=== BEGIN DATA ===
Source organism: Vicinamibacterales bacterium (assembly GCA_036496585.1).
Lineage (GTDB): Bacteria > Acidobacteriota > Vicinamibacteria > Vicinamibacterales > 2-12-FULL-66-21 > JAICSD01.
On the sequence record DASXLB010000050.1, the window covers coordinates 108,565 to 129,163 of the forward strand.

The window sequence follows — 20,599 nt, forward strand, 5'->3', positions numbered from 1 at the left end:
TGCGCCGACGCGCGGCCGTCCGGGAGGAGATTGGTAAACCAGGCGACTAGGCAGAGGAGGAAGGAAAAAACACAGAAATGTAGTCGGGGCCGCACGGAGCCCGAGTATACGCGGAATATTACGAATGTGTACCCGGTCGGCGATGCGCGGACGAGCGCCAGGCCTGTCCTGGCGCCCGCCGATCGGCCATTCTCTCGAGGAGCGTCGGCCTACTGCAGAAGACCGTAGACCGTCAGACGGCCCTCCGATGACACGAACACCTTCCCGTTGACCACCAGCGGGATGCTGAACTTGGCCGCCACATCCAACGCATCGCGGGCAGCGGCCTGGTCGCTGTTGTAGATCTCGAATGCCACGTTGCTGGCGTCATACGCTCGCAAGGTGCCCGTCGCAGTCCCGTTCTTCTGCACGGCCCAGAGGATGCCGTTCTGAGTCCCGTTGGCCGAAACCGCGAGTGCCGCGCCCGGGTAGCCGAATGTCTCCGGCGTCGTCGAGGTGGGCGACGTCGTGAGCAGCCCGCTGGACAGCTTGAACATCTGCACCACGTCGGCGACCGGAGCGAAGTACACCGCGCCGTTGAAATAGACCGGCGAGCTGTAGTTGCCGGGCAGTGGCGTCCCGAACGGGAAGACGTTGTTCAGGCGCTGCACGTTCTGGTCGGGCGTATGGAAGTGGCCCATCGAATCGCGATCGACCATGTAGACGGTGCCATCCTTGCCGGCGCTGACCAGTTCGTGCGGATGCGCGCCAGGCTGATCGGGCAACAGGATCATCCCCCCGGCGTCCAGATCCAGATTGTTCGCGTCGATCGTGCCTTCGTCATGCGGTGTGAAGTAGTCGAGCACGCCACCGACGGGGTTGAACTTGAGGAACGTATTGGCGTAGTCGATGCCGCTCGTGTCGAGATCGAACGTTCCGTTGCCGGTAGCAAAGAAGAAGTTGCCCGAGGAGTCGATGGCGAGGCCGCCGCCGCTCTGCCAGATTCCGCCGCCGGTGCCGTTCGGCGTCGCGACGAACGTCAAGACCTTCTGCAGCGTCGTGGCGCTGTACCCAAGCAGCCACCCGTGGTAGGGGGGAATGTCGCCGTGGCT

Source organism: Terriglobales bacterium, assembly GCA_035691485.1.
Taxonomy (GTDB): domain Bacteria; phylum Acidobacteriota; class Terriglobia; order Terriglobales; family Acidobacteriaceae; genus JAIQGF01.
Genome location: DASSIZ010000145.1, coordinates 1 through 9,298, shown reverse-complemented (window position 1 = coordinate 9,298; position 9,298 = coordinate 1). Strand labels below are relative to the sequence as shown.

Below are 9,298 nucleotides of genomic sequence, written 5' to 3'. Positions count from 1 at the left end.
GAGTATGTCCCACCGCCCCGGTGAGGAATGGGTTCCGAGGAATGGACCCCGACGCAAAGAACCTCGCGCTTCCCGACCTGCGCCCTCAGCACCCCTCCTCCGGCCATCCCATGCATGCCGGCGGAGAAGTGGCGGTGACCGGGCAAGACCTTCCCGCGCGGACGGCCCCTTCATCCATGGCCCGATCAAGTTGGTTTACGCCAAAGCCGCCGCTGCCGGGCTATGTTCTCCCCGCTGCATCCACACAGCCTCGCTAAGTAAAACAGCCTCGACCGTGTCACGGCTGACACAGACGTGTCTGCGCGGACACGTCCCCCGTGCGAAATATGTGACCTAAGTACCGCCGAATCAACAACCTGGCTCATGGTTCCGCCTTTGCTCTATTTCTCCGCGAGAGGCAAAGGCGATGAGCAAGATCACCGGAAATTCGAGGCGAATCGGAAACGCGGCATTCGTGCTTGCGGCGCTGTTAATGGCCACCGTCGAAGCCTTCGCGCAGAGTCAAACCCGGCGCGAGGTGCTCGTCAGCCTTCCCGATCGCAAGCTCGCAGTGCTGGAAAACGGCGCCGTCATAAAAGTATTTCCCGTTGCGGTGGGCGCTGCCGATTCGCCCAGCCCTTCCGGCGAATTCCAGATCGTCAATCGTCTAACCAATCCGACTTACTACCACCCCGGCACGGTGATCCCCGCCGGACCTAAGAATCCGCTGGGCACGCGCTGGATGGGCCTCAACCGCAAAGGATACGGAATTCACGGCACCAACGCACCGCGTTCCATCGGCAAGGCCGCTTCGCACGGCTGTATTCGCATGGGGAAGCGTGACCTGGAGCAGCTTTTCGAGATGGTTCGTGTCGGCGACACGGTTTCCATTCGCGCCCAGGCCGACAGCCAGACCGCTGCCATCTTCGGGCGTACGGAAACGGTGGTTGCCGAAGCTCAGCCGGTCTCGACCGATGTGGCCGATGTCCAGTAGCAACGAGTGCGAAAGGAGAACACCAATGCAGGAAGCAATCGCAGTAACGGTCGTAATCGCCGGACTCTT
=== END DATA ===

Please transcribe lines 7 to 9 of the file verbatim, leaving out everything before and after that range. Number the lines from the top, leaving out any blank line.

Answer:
Taxonomy (GTDB): domain Bacteria; phylum Acidobacteriota; class Terriglobia; order Terriglobales; family Acidobacteriaceae; genus JAIQGF01.
Genome location: DASSIZ010000145.1, coordinates 1 through 9,298, shown reverse-complemented (window position 1 = coordinate 9,298; position 9,298 = coordinate 1). Strand labels below are relative to the sequence as shown.

Below are 9,298 nucleotides of genomic sequence, written 5' to 3'. Positions count from 1 at the left end.